ON THIS PAGE: You will read about the scientific research being done now to learn more about this type of cancer and how to treat it. Use the menu to see other pages.
Doctors are working to learn more about Waldenstrom’s macroglobulinemia, ways to prevent it, how to best treat it, and how to provide the best care to people diagnosed with Waldenstrom's macroglobulinemia. The following areas of research may include new options for patients through clinical trials. Always talk with your doctor about the best diagnostic and treatment options for you.
New treatments and targeted therapy. As explained in the Treatment Options section, targeted therapy can block tumor growth in different ways. Other drugs that target how B-cells develop are also being evaluated for patients with Waldenstrom’s macroglobulinemia. Several drugs that inhibit PI3 kinase are available and being evaluated for a variety of B-cell cancers, including Waldenstrom’s macroglobulinemia. The drugs everolimus (Afinitor) and temsirolimus (Torisel), as well as drugs called histone deacetylase (HDAC) inhibitors, such as panobinostat (Farydak), are also being looked at as treatments for Waldenstrom’s macroglobulinemia.
Drug combinations. Drugs are being used in combination to treat Waldenstrom’s macroglobulinemia:
Monoclonal antibodies, such as rituximab, which are described in the Types of Treatment section, are being used along with chemotherapy as a way to eliminate more cancer cells.
The drug fludarabine combined with cyclophosphamide is sometimes used to treat patients with advanced and/or symptomatic Waldenstrom’s macroglobulinemia, as is thalidomide (Synovir, Thalomid) or lenalidomide (Revlimid) plus rituximab. Another combination of drugs used is called DTPACE. This contains the following drugs:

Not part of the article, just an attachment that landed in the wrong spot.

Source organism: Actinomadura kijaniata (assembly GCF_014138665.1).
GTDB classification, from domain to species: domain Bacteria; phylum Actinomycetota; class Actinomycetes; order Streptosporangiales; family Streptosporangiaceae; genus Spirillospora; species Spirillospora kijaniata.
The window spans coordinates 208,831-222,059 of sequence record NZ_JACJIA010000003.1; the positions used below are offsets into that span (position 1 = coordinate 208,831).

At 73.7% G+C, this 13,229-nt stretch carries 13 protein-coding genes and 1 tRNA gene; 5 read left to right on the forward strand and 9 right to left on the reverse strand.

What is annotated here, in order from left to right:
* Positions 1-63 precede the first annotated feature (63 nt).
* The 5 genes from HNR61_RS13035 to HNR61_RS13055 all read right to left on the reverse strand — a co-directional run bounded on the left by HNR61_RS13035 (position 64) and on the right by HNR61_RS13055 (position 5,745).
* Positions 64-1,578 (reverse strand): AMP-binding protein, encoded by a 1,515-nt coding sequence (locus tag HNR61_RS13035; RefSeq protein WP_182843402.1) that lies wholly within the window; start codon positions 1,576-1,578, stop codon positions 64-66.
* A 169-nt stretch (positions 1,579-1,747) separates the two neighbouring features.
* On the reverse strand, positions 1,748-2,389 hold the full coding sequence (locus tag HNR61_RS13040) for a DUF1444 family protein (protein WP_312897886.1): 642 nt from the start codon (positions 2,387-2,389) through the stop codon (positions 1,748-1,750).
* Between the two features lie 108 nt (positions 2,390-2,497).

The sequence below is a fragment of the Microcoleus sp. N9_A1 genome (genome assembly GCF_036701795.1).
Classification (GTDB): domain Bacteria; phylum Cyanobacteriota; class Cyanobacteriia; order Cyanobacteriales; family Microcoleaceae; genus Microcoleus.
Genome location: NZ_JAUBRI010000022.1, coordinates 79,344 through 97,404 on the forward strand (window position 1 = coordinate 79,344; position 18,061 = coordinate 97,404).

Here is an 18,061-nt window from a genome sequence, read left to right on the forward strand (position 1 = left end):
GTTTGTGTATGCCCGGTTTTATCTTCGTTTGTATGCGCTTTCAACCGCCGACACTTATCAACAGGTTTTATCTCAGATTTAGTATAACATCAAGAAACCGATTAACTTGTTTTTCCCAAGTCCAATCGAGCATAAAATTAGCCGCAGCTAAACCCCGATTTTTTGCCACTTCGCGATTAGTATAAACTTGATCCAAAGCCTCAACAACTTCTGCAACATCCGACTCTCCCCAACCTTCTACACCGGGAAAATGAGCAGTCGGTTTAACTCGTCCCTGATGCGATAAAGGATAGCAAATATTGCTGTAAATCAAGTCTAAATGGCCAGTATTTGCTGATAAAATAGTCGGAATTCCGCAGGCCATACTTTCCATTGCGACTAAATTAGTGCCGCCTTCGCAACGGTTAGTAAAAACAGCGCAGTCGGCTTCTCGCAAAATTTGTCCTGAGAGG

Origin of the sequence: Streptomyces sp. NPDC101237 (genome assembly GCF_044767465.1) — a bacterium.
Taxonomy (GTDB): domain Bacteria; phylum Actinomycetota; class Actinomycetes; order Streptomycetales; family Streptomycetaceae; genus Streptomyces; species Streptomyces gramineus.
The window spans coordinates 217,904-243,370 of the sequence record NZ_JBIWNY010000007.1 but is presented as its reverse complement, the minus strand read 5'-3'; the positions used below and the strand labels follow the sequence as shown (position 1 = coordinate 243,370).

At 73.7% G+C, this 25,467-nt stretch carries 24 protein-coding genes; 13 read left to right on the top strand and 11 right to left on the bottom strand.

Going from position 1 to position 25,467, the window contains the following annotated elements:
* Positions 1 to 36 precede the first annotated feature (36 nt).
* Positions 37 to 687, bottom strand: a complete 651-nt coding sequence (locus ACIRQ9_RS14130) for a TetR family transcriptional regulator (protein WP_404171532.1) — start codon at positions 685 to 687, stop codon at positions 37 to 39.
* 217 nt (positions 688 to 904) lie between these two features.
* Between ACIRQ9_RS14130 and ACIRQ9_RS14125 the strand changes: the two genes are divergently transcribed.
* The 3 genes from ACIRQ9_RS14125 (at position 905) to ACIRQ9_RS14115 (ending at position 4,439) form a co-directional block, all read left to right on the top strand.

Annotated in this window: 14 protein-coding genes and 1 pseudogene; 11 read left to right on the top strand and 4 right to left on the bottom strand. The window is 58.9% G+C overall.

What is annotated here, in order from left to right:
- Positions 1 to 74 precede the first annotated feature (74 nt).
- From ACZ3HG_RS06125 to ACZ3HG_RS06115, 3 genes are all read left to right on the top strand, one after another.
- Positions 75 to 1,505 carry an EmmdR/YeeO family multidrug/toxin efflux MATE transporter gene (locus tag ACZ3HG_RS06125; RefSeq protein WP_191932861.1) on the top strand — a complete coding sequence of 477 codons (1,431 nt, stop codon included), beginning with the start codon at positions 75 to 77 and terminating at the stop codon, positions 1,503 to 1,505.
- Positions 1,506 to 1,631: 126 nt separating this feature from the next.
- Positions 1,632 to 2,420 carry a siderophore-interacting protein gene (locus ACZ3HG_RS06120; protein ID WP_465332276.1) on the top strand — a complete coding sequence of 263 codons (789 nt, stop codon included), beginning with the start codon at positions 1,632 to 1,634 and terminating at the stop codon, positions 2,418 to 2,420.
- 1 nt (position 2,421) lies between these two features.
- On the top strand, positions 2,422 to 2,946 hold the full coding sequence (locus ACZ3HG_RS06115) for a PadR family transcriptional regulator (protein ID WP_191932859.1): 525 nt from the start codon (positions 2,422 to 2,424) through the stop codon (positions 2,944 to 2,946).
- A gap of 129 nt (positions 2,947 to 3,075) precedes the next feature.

Dexamethasone (multiple brand names)
Etoposide (Toposar, VePesid)
Bortezomib, dexamethasone, and rituximab recently have been shown to be an active combination to treat Waldenstrom’s macroglobulinemia.
Palliative care. Clinical trials are underway to find better ways of reducing symptoms and side effects of current Waldenstrom’s macroglobulinemia treatments to improve comfort and quality of life for patients.
Looking for More about the Latest Research?
If you would like additional information about the latest areas of research regarding Waldenstrom’s macroglobulinemia, explore these related items that take you outside of this guide:
To find clinical trials specific to your diagnosis, talk with your doctor or search online clinical trial databases now.
Visit the website of Conquer Cancer, the ASCO Foundation, to find out how to help support cancer research. Please note that this link takes you to a separate ASCO website.
The next section in this guide is Coping with Treatment. It offers some guidance in how to cope with the physical, emotional, and social changes that cancer and its treatment can bring. Use the menu to choose a different section to read in this guide.